You will need a flashlight when visiting the world of Great Expectations. The novel is pretty much glued together by darkness. Even Pip’s apartment in London looks like it is weeping soot whenever it rains. Count Dracula would feel right at home nestled on the marshes or winding his way through the gloomy London streets.
Dickens creates a universe of darkness, such that whenever there is any light (whether from the sun or from some other artificial source), we sit up right away and pay attention. On the marshes, Joe’s forge is like a beacon of warmth and light that bleeds out onto the marshes. It almost reminds us of a lighthouse, serving to guide Pip along. Similarly, Miss Havisham’s house is completely dark inside, and the only way Pip gets around is by following the candle-bearing Estella. There are other moments when little points of light feature largely. The night Magwitch comes to town, Pip sees little twinkly lights outside of his window that are the city’s lamps being shaken by the storm, as though foreshadowing trouble.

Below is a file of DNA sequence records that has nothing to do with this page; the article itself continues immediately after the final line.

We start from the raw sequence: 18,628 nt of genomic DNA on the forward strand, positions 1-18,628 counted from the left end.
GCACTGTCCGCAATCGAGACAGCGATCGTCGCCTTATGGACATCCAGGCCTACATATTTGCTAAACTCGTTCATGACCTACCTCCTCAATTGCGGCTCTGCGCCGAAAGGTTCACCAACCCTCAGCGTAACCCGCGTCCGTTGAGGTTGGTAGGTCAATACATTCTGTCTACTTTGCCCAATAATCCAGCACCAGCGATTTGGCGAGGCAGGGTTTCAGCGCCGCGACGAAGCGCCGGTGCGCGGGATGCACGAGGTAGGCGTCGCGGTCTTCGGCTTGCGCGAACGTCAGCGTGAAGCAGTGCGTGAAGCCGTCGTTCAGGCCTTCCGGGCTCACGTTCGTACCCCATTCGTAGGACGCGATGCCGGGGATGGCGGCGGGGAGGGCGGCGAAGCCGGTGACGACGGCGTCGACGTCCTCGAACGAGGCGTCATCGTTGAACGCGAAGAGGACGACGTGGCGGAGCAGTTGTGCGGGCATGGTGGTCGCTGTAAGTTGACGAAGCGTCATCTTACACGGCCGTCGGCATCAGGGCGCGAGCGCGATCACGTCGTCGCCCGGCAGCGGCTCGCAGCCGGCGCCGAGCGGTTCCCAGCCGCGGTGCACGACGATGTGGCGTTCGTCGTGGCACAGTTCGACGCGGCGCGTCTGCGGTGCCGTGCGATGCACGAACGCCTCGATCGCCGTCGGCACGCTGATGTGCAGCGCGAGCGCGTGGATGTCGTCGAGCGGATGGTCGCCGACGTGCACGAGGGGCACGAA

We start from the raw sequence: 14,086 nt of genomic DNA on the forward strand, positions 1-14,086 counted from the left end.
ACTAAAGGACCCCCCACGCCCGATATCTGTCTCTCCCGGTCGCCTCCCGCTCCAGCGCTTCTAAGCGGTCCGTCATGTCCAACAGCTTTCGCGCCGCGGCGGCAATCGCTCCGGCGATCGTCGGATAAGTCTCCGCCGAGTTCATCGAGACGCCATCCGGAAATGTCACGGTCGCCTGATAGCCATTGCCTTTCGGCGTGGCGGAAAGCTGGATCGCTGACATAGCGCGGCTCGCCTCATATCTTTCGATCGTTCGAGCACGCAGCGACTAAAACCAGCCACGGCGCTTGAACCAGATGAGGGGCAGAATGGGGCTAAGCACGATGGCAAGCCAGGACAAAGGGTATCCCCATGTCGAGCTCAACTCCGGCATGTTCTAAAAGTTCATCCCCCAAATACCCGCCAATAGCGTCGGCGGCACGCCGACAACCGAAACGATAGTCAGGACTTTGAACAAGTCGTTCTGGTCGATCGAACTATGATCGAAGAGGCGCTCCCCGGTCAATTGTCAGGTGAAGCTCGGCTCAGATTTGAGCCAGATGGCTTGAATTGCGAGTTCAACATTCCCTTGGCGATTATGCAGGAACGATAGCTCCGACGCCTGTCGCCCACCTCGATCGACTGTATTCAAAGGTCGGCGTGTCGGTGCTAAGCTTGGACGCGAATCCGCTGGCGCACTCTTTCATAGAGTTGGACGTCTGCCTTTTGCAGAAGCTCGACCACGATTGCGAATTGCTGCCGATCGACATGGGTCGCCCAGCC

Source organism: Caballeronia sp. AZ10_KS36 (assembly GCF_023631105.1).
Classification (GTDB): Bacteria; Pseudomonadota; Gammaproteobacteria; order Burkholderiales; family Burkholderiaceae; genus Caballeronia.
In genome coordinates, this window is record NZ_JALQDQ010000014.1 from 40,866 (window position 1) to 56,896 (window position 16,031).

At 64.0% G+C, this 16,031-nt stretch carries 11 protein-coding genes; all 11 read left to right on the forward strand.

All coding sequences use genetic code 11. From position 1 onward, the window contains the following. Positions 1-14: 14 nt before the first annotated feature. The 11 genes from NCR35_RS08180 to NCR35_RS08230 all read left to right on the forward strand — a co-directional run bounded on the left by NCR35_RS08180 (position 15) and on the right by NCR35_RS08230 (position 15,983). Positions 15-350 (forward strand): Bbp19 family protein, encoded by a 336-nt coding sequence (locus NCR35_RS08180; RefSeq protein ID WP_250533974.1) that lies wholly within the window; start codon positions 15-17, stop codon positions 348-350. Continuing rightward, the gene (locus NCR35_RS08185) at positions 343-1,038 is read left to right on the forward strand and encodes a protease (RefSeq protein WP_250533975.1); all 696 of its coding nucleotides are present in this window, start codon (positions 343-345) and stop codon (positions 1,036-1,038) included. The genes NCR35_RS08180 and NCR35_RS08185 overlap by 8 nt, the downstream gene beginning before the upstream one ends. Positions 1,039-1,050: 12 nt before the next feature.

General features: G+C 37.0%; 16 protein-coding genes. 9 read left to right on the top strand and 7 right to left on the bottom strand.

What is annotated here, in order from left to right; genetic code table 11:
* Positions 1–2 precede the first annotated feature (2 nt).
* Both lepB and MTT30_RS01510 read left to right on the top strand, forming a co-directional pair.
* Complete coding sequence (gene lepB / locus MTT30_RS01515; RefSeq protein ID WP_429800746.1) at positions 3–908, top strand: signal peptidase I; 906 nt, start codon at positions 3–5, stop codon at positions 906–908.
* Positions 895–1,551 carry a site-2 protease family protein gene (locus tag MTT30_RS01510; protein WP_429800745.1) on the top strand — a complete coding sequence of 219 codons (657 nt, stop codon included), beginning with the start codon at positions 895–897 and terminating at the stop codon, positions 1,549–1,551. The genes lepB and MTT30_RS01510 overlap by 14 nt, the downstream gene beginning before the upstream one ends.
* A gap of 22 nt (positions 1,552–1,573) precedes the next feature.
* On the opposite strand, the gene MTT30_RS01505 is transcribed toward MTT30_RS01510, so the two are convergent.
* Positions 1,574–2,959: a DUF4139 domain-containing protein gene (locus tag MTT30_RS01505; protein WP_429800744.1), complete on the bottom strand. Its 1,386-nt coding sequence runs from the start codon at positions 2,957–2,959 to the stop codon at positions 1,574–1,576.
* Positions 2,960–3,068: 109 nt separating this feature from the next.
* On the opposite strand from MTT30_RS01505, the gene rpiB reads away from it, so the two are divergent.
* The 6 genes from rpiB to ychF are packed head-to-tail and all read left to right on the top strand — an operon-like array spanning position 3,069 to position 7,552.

Estella, whose name means "star," is often described as bright and radiant. This confuses us, because we usually associate light with the good and darkness with the bad, and Estella isn’t always the most positive influence Pip’s life. Something tells us that this novel seeks to shake up those notions and associations that we instantly think of when we see images of darkness and light. The constant contrast between the two also emphasizes the Gothic quality of the novel and helps create a visual imprint on our brains. Gothic works and gothic images always create a (brace yourself for this ten million dollar word) chiaroscuro (we rule), setting the mood and creating an atmosphere of truth-seeking.